“Mexico 1995” is a coming-of-age story penned by Hinkle after a solo four month journey, mostly by bus, from Nogales, Arizona through Guatemala and back. It was before the internet, before cell phones, and after a grisly war and genocide in southern Mexico and Guatemala, a real eye opener for a kid, all during the winter after Jerry Garcia died. Hinkle says, “That early morning that I walked back, on foot, into my post-college privileged American life after crossing the border at Nogales was like a dream, I was a ghost in my own shoes, my idea of who I was as porous as the haze that seemed to linger that entire day that I re-emerged.” The song uses samples from iconic songs that set up the general feeling that it’s all been done before. Hinkle reflects, “Where does a kid go with that? What’s ahead that’s worth anything?”

Relics and Roses is the first since Anya, Stig, and Aaron formed Tellico after recording four records with the Asheville-based bluegrass band Dehlia Low, whose final album Ravens and Crows was released on the Rebel Records label in 2011. “I love how the songs on Relics and Roses sound with these musicians covering all details that I didn’t even realize I was longing to hear. The band’s rich playing overlays absolutely perfectly with the meanings of the songs, whether playful and amusing or searching, haunting and lonely,” says Hinkle.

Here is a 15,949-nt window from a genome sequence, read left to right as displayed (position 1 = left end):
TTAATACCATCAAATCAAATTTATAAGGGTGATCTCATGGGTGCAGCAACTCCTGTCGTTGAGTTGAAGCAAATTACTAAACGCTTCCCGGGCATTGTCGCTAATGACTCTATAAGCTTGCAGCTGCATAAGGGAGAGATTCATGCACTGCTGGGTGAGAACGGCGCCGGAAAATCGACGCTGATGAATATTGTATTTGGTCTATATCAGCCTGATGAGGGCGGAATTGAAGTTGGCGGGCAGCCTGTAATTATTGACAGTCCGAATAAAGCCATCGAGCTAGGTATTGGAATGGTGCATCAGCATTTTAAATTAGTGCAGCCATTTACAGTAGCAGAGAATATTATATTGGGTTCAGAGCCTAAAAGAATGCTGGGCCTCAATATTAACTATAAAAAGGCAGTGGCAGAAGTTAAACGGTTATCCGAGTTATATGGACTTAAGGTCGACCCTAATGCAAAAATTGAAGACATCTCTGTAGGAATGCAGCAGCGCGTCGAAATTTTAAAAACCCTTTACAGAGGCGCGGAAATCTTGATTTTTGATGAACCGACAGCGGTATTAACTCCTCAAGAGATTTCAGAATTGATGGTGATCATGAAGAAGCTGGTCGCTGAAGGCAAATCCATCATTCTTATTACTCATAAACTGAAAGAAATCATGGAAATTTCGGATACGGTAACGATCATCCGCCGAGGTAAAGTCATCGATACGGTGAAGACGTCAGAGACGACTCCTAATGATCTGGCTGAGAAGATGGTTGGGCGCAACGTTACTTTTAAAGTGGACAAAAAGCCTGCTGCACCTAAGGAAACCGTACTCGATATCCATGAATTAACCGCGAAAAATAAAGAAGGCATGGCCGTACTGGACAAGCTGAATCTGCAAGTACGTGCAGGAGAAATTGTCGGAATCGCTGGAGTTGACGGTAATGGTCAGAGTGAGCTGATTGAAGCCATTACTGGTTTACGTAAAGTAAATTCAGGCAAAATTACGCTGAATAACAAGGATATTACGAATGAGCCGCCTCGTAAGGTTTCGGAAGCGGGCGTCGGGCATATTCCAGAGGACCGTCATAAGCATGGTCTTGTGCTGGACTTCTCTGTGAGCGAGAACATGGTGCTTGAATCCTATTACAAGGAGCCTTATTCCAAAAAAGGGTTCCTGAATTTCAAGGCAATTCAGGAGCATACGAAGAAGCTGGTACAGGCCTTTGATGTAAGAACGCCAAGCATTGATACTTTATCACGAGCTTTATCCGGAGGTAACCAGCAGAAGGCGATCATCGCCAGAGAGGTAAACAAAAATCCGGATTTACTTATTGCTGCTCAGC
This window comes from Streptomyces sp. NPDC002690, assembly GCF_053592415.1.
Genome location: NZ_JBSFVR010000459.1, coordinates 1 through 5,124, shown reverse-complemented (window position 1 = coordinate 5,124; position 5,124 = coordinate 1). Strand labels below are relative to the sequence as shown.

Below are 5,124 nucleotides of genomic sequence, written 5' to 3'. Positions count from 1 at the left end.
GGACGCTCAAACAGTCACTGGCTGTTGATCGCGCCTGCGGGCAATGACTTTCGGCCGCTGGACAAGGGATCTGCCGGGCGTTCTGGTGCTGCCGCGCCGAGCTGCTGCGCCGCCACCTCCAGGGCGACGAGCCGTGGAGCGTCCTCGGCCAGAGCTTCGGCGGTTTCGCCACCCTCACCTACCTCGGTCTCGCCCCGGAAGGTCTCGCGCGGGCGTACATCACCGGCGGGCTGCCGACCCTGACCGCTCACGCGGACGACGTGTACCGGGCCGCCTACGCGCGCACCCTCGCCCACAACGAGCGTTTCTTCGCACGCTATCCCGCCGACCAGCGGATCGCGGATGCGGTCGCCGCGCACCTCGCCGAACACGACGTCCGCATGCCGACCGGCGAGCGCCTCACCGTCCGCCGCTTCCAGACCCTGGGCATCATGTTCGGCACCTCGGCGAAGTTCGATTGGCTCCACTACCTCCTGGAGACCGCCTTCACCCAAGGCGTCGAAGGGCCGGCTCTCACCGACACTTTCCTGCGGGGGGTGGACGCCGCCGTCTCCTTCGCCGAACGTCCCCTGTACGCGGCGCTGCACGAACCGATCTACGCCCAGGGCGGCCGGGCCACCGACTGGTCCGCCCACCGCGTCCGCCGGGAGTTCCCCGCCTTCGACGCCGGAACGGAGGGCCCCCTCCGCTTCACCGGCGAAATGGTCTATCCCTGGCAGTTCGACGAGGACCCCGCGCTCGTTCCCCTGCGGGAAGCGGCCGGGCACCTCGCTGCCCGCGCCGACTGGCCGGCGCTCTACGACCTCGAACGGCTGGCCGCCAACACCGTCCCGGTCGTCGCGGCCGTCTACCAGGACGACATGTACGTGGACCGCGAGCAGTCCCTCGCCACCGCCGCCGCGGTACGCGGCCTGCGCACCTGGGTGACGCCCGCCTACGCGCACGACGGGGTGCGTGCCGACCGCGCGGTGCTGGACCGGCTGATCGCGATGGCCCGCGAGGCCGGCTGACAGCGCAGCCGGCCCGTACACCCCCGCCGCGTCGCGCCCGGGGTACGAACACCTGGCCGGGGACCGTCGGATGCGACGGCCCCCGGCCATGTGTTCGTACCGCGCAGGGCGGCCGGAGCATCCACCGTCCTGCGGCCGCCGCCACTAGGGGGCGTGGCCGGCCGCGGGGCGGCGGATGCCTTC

Tellico is Pleased to Announce Asheville Regional Shows Including

LEAF Festival on Friday, May 8th
Set Time: Eden Hall @ 7:15-8:30pm
www.theleaf.org/the-festival/

AND

Isis Music Hall on Friday, June 5th Album Release Celebration
Jon Stickley opens solo and will join Tellico for some tunes
$8 adv / $10 dos; 5pm/ 8:30pm Show
828-575-2737
www.isisasheville.com

Tellico Tour Dates
Fri 5/8 – LEAF Festival – Black Mountain, NC
Fri 5/22 – Music In The Valle – Valle Crucis Community Park – Valle Crucis, NC
Sun 5/31 – The Rooster’s Wife – Aberdeen, NC
Fri 6/5 – Isis Restaurant and Music Hall – Asheville, NC
Fri 6/12 – Music On The Square – Jonesborough, TN
Sat 6/13 – Granite Falls Brewery- Granite Falls, NC
Fri 6/19 – Groovin’ on the Green Summer Concert Series – Cashiers, NC
Fri 6/26 – Nantahala Outdoor Center – Bryson City, NC
Sat 6/27 – 185 King Street – Brevard, NC
Sat 7/11 – Bluegrass On The Grass, 20th Anniversary – Carlisle, PA
Fri 8/21 – The Jones House-Summer Concert Series – Boone, NC
Sat 8/29 – US National Whitewater Center River Jam – Charlotte, NC
Sat 9/19 – Apple Fest – Winston-Salem, NC
Sat 10/17 – Cowee School Concert Series – Franklin, NC